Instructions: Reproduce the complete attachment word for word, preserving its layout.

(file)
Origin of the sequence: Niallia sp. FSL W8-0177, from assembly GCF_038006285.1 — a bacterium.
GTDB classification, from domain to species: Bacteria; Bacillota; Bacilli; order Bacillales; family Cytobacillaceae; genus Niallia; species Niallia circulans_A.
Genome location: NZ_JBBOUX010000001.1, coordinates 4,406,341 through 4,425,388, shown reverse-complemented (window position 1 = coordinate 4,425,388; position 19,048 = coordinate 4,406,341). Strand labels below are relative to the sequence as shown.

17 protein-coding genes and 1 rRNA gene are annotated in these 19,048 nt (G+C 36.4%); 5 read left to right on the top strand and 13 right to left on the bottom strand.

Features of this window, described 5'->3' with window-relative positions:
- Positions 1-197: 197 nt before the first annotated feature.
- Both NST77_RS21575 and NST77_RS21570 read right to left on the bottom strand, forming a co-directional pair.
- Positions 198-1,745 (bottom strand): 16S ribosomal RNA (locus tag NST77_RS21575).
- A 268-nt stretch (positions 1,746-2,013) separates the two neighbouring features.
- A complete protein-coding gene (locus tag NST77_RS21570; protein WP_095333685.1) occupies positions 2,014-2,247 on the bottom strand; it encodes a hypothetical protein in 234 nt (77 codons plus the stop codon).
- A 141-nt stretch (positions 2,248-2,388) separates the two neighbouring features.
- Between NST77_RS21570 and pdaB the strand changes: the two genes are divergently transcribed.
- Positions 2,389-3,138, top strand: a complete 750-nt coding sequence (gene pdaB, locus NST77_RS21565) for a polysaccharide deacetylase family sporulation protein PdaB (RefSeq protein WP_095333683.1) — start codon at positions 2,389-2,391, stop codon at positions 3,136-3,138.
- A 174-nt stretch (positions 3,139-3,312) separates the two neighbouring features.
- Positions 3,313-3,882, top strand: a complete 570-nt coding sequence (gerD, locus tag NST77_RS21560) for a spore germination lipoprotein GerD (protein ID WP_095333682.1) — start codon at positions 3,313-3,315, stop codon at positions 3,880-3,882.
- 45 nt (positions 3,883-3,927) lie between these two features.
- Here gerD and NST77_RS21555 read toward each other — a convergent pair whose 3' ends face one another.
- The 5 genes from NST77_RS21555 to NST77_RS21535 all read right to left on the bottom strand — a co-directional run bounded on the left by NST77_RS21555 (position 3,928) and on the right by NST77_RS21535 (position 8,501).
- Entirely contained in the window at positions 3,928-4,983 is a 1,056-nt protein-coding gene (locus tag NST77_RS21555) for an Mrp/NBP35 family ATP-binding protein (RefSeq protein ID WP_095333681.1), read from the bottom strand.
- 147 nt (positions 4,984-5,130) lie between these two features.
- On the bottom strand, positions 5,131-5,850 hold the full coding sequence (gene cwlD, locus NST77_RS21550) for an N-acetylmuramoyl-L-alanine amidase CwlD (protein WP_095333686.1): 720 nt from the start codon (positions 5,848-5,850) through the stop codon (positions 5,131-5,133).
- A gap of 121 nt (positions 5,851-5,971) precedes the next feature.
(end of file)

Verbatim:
Origin of the sequence: Niallia sp. FSL W8-0177, from assembly GCF_038006285.1 — a bacterium.
GTDB classification, from domain to species: Bacteria; Bacillota; Bacilli; order Bacillales; family Cytobacillaceae; genus Niallia; species Niallia circulans_A.
Genome location: NZ_JBBOUX010000001.1, coordinates 4,406,341 through 4,425,388, shown reverse-complemented (window position 1 = coordinate 4,425,388; position 19,048 = coordinate 4,406,341). Strand labels below are relative to the sequence as shown.

17 protein-coding genes and 1 rRNA gene are annotated in these 19,048 nt (G+C 36.4%); 5 read left to right on the top strand and 13 right to left on the bottom strand.

Features of this window, described 5'->3' with window-relative positions:
- Positions 1-197: 197 nt before the first annotated feature.
- Both NST77_RS21575 and NST77_RS21570 read right to left on the bottom strand, forming a co-directional pair.
- Positions 198-1,745 (bottom strand): 16S ribosomal RNA (locus tag NST77_RS21575).
- A 268-nt stretch (positions 1,746-2,013) separates the two neighbouring features.
- A complete protein-coding gene (locus tag NST77_RS21570; protein WP_095333685.1) occupies positions 2,014-2,247 on the bottom strand; it encodes a hypothetical protein in 234 nt (77 codons plus the stop codon).
- A 141-nt stretch (positions 2,248-2,388) separates the two neighbouring features.
- Between NST77_RS21570 and pdaB the strand changes: the two genes are divergently transcribed.
- Positions 2,389-3,138, top strand: a complete 750-nt coding sequence (gene pdaB, locus NST77_RS21565) for a polysaccharide deacetylase family sporulation protein PdaB (RefSeq protein WP_095333683.1) — start codon at positions 2,389-2,391, stop codon at positions 3,136-3,138.
- A 174-nt stretch (positions 3,139-3,312) separates the two neighbouring features.
- Positions 3,313-3,882, top strand: a complete 570-nt coding sequence (gerD, locus tag NST77_RS21560) for a spore germination lipoprotein GerD (protein ID WP_095333682.1) — start codon at positions 3,313-3,315, stop codon at positions 3,880-3,882.
- 45 nt (positions 3,883-3,927) lie between these two features.
- Here gerD and NST77_RS21555 read toward each other — a convergent pair whose 3' ends face one another.
- The 5 genes from NST77_RS21555 to NST77_RS21535 all read right to left on the bottom strand — a co-directional run bounded on the left by NST77_RS21555 (position 3,928) and on the right by NST77_RS21535 (position 8,501).
- Entirely contained in the window at positions 3,928-4,983 is a 1,056-nt protein-coding gene (locus tag NST77_RS21555) for an Mrp/NBP35 family ATP-binding protein (RefSeq protein ID WP_095333681.1), read from the bottom strand.
- 147 nt (positions 4,984-5,130) lie between these two features.
- On the bottom strand, positions 5,131-5,850 hold the full coding sequence (gene cwlD, locus NST77_RS21550) for an N-acetylmuramoyl-L-alanine amidase CwlD (protein WP_095333686.1): 720 nt from the start codon (positions 5,848-5,850) through the stop codon (positions 5,131-5,133).
- A gap of 121 nt (positions 5,851-5,971) precedes the next feature.